In the healthcare field, doctors, nurses, and other staff members spend a lot of time listening to patients as they describe their symptoms, express their fears, detail their medical history, explain what has worked or has not worked in the past, etc.
While it is easy to get stuck in the routine of listening to patients just enough to fill out their medical chart, it can make all the difference to simply set down the clipboard, turn away from the computer, and set your eyes on the patient speaking.
Why is this shift so important, you ask? It demonstrates active listening.
Whether these professionals serve in a managerial or authoritative role within their office or not, they are in a position of leadership with every patient under their care. They are the experts, the coaches, the guides, you name it.
What is Active Listening?
The practice of active listening is critical for effective leadership.
It requires giving full, engaged attention, not only to the words others are saying, but also to the tone with which they are saying them and the body language they demonstrate while they are speaking. As an effective leader, this is an invaluable tool to better interpret words, tone, and emotions, provide solutions, and make others feel valued and heard.
Active listening looks like:
- Not interrupting others while they speak
- Not picking up your phone during conversation
- Listening to understand, not to respond
- Maintaining eye contact with the speaker
- Facing the speaker head-on
- Occasionally nodding to show you are taking in the words they are saying
Active Listening Builds Trust
The practices listed above all show that the listener is fully engaged with what the speaker is saying. Subconsciously, this communicates to the speaker that the listener cares, is empathizing, and truly values the speaker and what he/she has to say.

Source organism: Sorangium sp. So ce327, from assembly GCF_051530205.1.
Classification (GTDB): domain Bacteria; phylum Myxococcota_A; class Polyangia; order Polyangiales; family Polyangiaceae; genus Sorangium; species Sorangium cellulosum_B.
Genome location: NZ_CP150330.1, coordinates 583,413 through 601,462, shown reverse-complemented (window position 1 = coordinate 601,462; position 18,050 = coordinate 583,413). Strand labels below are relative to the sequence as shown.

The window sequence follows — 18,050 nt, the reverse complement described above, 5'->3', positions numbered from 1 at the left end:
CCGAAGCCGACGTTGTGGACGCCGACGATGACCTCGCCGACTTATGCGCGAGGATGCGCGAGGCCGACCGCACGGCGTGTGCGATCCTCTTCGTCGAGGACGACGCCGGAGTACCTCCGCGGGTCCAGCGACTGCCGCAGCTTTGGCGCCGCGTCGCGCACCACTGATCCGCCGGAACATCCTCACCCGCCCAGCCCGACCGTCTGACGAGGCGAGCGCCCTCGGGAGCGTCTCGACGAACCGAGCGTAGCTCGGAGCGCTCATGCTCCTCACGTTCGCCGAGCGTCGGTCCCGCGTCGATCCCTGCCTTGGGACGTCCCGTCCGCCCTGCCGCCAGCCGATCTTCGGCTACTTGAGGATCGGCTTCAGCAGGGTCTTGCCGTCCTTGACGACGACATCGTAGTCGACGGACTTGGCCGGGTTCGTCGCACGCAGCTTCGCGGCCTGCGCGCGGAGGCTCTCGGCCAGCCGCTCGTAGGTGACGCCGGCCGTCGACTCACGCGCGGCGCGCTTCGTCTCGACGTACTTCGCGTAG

Here’s an example.
Imagine you walk into an office with two doctors, Doctor A and Doctor B.
You start talking about your severe back pain and how it has cost you sleepless nights, the ability to play sports with your kids, a normal work routine, the chance to exercise, etc.
Doctor A is standing between you and the door, ferociously writing down what you are saying, giving an occasional “mhmm,” and asking you follow-up questions without even looking up from the clipboard.
Doctor B is sitting at eye-level with you, making eye contact while you speak, nodding when you look for reassurance, and expressing empathy in body language and facial expressions.
Who would YOU trust to lead and care for you?
It’s all about making a connection. The ability to show that you are actively listening to the patient’s history, concerns, stories, bad jokes, grievances, etc., can make or break your success in building their trust.
About Dr. Wilkerson, PD, MDA.
Do you want to develop and use your abilities to the fullest and better connect with and lead others? Coaching maximizes impact, and Dr. Jerrund Wilkerson, PD, MDA, has more than 30 years of successful executive leadership coaching in the United States and internationally.
As a licensed pharmacist, he is particularly passionate about helping develop effective leaders in the healthcare community. Dr. Wilkerson has coached and trained thousands of managers and leaders. He is a certified coach and member of the John Maxwell Leadership Team.
CLICK HERE to learn more.